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Walkthrough Wednesdays

How Remote Workers Are More Engaged


A very interesting blog post by Scott Edinger on the Harvard Business Review titled Why Remote Workers Are More (Yes, More) Engaged, which found in reviewing the results of a 360-degree feedback process that employees who work remotely were more engaged, more committed to their work, and rated the same leader higher then peer employees who work in the office.  The reasons remote workers are more engaged comes down to culture and technology.  Culture in that remote workers and managers put more effort into staying connected, while in-office workers take being connected for granted based on proximity and ease of communications with managers.  Furthermore, remote workers are more apt to take advantage of different technologies to stay connected with their managers.

I belong to a group of workers that are a hybrid of the two.  Sometimes I work remotely, other times I work in my primary office location.  The size of the Cisco San Jose Main Campus means being in the office doesn't necessarily mean being at your desk.  I may be presenting or meeting in other buildings without time to commute to my primary office location.  Cisco has extra work areas in each building that are fully equipped with a desk and phone where I may spend several hours working because I don't have the needed 10 minutes to return to my primary office.  I'm able to authenticate with any phone and make it my own; my number, my shortcuts, my information.  Even though my location and work environment are different, how people connect and communicate with me remains the same.  My location is irrelevant, aside from time zone differences.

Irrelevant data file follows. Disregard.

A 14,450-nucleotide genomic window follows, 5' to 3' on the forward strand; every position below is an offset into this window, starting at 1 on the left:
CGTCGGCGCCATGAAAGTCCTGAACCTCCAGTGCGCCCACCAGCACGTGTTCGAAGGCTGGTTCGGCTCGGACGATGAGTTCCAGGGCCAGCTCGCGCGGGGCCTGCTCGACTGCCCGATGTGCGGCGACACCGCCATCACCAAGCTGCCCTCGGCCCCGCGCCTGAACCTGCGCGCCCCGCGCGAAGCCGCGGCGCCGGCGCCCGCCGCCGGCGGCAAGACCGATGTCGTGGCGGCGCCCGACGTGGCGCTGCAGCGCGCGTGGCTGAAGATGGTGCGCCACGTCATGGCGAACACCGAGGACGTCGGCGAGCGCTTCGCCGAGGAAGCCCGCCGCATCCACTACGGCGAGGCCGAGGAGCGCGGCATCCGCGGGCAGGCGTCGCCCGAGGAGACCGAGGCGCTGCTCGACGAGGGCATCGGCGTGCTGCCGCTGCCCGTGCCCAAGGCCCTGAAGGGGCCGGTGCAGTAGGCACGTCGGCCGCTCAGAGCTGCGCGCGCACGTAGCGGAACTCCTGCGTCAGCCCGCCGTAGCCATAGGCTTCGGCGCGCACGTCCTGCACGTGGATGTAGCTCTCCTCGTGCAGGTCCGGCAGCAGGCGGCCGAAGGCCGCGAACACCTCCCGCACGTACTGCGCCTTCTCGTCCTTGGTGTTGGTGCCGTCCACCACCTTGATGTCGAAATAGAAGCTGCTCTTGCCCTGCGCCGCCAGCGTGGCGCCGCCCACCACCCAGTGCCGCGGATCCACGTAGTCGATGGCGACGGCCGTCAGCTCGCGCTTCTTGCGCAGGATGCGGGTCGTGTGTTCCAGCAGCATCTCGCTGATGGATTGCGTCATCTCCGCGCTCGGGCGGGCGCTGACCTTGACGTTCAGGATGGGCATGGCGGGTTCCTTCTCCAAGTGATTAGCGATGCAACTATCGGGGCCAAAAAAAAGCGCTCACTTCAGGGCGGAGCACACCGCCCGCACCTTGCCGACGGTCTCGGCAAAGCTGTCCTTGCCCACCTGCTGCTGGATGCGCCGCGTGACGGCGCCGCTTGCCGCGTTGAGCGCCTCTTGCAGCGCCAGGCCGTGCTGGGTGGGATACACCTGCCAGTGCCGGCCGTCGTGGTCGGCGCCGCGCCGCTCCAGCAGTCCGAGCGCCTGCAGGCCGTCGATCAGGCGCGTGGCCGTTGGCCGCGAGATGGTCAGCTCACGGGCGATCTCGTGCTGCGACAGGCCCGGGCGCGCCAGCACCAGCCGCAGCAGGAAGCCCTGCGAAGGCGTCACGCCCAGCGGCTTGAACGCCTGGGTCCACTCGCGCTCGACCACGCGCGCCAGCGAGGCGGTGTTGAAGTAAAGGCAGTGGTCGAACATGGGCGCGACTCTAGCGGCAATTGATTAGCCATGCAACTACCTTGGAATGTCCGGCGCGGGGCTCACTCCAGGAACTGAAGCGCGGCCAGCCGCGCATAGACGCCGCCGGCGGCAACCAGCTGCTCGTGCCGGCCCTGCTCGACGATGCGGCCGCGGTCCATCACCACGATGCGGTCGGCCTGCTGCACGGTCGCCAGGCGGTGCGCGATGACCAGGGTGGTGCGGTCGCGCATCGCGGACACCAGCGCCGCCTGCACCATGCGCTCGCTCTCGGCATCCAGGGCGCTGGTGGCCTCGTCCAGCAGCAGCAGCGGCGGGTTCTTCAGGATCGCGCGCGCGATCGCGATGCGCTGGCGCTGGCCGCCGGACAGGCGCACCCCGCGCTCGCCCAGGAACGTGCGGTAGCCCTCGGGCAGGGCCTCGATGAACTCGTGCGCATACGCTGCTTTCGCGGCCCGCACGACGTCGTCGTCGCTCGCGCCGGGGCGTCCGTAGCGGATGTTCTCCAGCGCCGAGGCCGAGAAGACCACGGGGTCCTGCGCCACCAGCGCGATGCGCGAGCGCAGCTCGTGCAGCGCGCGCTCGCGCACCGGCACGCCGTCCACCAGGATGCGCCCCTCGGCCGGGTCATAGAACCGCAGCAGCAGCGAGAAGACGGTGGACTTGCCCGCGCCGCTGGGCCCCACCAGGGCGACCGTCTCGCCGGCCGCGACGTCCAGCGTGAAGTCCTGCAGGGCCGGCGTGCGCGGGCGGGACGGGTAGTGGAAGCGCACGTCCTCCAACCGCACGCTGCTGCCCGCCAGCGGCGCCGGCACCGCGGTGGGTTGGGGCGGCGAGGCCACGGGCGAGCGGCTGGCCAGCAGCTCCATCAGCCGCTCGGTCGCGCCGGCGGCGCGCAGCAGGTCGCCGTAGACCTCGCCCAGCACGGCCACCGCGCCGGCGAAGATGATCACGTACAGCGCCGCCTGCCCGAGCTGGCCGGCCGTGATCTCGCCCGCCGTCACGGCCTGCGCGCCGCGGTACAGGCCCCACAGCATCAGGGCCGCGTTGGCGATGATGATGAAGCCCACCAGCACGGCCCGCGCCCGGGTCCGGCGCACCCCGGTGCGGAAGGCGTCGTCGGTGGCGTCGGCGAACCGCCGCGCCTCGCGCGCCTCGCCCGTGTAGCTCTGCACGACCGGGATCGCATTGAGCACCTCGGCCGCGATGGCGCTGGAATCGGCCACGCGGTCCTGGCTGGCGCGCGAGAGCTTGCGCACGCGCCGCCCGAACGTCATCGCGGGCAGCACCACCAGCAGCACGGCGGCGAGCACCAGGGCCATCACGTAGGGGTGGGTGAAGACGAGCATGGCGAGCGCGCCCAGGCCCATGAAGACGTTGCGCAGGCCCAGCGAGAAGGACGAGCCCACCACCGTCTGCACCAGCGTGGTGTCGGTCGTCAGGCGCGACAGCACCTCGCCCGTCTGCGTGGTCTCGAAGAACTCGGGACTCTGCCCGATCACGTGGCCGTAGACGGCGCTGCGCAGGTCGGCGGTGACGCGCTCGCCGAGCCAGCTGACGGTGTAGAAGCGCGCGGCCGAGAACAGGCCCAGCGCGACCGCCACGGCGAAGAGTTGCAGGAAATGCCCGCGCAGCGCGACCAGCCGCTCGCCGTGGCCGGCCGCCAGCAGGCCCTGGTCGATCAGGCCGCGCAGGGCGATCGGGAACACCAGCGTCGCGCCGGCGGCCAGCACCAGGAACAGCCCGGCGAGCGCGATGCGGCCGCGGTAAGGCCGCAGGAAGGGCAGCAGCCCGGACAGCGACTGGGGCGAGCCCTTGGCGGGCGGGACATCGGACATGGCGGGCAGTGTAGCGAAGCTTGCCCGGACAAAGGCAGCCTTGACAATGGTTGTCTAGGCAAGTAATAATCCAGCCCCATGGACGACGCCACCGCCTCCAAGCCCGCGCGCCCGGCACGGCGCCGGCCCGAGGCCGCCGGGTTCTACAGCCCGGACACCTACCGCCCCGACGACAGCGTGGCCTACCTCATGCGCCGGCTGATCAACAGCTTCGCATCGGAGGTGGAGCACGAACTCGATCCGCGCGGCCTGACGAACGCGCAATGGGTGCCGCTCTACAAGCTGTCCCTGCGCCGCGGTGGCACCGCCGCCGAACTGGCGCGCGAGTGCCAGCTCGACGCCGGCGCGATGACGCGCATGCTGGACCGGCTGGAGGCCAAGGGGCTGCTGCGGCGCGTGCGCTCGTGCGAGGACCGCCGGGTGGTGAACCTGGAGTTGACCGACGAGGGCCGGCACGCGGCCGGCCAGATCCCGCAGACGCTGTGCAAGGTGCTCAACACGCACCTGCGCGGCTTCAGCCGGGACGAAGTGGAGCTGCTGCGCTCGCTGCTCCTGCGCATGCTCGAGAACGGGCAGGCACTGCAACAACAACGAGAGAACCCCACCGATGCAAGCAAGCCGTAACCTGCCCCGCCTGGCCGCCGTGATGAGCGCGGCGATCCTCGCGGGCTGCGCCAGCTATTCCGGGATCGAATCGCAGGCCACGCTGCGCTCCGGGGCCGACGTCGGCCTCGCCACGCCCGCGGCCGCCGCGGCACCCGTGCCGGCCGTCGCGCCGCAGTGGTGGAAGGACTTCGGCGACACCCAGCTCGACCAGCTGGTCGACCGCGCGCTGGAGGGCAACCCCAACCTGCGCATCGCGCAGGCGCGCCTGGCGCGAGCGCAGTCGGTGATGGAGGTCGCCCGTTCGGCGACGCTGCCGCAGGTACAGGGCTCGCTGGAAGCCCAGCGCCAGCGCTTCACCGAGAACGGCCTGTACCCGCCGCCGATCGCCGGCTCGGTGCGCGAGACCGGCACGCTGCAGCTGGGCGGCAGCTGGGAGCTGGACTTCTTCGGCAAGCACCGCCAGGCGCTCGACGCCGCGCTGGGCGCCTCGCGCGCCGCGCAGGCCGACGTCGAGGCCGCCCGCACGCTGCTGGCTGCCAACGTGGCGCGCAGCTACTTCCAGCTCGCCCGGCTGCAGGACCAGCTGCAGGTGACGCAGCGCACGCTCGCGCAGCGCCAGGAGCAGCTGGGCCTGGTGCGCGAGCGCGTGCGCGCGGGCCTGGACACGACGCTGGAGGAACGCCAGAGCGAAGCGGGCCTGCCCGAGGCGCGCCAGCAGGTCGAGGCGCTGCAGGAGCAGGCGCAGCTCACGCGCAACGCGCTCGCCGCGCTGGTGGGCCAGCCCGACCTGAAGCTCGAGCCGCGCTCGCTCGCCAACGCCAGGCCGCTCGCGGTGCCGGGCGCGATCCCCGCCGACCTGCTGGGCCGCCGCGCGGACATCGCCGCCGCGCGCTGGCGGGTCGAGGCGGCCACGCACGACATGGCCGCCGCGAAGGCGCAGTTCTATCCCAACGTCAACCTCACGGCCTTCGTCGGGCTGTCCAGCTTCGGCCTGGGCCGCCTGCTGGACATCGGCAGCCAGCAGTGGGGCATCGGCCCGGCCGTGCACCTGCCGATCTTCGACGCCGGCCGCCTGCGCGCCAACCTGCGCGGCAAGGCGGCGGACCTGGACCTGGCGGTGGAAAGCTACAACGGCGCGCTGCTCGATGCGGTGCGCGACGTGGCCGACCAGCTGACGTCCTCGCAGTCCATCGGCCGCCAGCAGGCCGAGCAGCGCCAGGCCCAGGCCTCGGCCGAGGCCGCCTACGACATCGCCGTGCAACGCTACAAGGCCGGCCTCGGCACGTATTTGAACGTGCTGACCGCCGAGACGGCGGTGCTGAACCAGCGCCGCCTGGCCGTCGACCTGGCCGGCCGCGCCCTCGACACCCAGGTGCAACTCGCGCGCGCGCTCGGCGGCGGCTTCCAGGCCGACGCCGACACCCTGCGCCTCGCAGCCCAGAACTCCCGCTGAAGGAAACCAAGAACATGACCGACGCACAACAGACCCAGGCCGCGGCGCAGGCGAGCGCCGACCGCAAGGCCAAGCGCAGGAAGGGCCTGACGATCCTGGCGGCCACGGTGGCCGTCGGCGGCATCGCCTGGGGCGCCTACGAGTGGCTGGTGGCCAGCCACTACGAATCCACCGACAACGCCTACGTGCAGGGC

During my day to day activities, I work with people located in various places worldwide.  At Cisco, we've had a culture of using video for years.  I'm amazed at how many forms of video we have available to us.  As a group, we consistently use Cisco TelePresence for conferencing.  During a staff meeting a couple weeks ago I counted 17 different locations participating.  Some were in other Telepresence rooms, some were at their desks, and some were participating from their home office.  Often times, we use Cisco WebEx Meetings to conference which is video enabled showing the participants and who's speaking.  Many of our telephones are video enabled, so direct calls to individuals or conference bridges allow us to see whom we're speaking with.  Finally, the Cisco Jabber client is video enabled as well and supported on a variety of platforms making use of the built-in camera, or for a greater quality video a Cisco TelePresence PrecisionHD camera can be used.

On more then one occasion I've run into people on campus that I've previously only talked with on video.  Even though it was a chance meeting we immediately recognized each other and talked as if we had worked together in the same location for quite some time.  Just last week I ran into a colleague from Norway and after chatting for a bit we came to realize it was the first time we'd ever met in person.  Yet, through our conversations over video, we were instantly familiar with one another. 

When you augment these experiences with other capabilities such as presence to understand who's available and how best to reach them, you can see how workers, local and global, are more engaged with each other then ever before.  Henry, a coworker that sits next to me has an idea for a "virtual bump", but I'll save that for another time and post.  Are you feeling engaged with remote workers?  If so, how?  If not, what can be done to become more engaged with your fellow employees?  Do you also see using these capabilities to be more engaged outside your enterprise with partners and customers?  Tell us what's working and what's not working.

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